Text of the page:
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Writer's Block...

It has been a little while since I have written anything substantial and really have had a hard time coming up with something interesting/helpful to write about. Things have kind of been crazy in life and the Dexter writing had hit a standstill. However, I threw out the idea on our Facebook page looking for topics to discuss and soon after I received a private message from a fellow Dexter breeder, who will remain anonymous in this posting, about a variety of topics that they wished to discuss in depth. I felt that the message had such good points that I just had to ask to publish it.

Anon and my Responses in Yellow

I've only been into Dexters for over a year now, but I had studied some general animal breeding and husbandry back in the 80s. It's been fairly simple so far, but I've run into some issues that I hadn't expected.

"Good stock"

You'd think that anyone who is selling Dexters for an x amount of years knows what they're doing. Just as you evaluate a horse not only by conformation, but also movement and athletic ability, you'd think that (especially female) Dexters would be evaluated on their production. Not so. Too many times I've encountered certain traits or test results being valued higher that correct teat placement, high, wide and tight udder attachments, width and depth of body, etc. The sad thing is, that most don't want to screw you over, they honestly have no idea. They love their animals and that's that.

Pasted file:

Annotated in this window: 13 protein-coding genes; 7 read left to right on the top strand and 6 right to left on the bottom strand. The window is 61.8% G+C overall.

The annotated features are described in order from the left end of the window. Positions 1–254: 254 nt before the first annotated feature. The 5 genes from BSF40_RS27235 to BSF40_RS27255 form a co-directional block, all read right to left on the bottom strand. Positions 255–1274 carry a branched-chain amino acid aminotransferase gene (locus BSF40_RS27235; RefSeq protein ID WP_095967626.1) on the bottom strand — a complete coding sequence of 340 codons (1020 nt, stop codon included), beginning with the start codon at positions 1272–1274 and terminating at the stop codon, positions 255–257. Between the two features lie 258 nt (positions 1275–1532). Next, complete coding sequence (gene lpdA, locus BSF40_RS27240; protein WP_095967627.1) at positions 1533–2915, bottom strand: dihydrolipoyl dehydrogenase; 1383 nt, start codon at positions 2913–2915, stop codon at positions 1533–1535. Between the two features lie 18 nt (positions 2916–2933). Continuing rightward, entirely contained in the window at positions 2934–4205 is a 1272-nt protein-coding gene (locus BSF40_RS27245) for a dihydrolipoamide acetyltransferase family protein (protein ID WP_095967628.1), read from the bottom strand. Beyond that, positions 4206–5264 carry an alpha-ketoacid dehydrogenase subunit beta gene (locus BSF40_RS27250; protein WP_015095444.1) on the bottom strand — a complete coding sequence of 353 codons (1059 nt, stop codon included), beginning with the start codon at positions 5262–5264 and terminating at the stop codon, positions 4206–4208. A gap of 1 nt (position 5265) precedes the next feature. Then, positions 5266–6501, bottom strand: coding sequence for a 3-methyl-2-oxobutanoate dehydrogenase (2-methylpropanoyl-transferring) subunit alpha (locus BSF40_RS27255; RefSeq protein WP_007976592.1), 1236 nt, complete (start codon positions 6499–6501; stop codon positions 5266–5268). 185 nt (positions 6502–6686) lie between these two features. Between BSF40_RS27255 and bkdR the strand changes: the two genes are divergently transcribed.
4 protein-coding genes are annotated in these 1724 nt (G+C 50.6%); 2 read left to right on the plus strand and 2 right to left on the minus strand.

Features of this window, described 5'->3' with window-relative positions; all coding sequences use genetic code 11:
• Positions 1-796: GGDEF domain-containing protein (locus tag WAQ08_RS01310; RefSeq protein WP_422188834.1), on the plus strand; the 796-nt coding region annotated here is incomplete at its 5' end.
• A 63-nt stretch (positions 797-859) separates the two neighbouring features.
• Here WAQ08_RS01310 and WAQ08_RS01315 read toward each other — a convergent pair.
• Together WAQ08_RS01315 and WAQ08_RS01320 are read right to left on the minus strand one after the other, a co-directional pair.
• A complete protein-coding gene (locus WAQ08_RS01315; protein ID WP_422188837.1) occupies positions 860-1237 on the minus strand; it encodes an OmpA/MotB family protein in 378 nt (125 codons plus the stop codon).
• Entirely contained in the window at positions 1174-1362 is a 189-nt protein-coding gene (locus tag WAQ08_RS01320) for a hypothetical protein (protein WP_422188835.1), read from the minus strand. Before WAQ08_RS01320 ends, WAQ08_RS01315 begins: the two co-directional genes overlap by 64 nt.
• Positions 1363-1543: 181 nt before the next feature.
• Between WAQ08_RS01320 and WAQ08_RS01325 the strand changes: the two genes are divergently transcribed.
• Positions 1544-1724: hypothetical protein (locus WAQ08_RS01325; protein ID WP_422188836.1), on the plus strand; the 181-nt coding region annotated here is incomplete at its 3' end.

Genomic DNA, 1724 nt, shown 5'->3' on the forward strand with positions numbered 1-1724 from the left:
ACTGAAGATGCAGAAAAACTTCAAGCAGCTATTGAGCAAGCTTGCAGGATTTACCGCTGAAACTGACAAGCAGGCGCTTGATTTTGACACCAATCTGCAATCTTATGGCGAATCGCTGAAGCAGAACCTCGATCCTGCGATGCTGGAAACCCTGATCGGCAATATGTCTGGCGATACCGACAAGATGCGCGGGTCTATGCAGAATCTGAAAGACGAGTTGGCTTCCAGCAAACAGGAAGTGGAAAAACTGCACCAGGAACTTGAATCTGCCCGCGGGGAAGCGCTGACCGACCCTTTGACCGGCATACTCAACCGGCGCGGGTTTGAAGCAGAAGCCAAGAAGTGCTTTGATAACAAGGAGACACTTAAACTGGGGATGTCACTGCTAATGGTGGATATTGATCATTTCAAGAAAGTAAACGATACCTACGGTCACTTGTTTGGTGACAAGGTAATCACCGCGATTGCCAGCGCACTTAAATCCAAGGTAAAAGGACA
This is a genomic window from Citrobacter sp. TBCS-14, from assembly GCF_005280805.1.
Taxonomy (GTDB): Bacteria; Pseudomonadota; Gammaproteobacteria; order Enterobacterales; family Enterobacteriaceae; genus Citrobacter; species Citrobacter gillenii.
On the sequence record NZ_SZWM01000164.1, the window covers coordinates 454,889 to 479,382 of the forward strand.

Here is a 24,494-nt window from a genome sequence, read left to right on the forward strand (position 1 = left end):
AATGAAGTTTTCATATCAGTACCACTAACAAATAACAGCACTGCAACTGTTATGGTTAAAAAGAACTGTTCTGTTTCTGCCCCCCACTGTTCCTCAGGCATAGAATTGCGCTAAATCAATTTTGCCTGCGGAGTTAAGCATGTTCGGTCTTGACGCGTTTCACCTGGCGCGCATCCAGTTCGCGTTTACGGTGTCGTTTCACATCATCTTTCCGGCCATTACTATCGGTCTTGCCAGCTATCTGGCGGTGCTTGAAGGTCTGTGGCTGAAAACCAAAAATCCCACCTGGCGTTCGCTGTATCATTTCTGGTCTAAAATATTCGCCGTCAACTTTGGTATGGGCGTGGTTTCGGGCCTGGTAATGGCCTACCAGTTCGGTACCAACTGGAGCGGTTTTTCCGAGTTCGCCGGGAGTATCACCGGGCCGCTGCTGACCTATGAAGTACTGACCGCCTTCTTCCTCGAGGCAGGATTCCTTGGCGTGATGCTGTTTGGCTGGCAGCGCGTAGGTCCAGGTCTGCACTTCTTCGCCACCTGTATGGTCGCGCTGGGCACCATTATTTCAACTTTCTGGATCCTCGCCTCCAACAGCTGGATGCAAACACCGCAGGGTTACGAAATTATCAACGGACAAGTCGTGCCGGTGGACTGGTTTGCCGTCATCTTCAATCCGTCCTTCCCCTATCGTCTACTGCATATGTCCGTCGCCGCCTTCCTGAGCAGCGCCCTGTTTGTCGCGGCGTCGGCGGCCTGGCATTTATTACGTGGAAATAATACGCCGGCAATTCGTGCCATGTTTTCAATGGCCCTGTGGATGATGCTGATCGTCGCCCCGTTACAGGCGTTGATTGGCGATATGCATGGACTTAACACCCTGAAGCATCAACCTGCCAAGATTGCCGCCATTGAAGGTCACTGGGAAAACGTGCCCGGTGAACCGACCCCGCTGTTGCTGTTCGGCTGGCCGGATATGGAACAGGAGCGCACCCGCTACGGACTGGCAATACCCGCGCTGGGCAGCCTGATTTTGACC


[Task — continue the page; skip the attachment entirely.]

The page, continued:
"We don't/ can't eat them"

That in itself, while endearing in a way, is counterproductive to breeding quality. No further explanation needed. I talked about how hard it is to cull your favorite cows...its the hardest thing ever. But if its in the best interest of the animal, one must not be selfish.

"Linebred, no culls!"

I've been affected by this one. I've linebred before in goats, counting five generations in the pedigree before pairing to a common ancestor. The market for polled is creating a bottleneck that most don't want to see (cull!) or breeders want to maintain an xyz-lineage. Either can have detrimental effects and the buyer can only hope that the breeder knows what they're doing (herdblind much?). I will admit that we have kept a certain line's heifers for as long as I can remember and that there's at least 1 cow in our herd that I would have axed long time ago because of weird structural things (1 in particular is very sloped from hooks to pins BUT she always throws calves that are an improvement on herself and that are straight as an arrow).

"Excellent feet"

Why should those elfish toes be something to aspire to? Almost anyone can see flat feet and long toes, but just because your animal has neither, doesn't make them excellent. I have written on feet before... curling elf toes are definitely not something I would breed for. We have been very fortunate in our breeding to have those strong feet and legs to improve that function.

"Fantastic udder"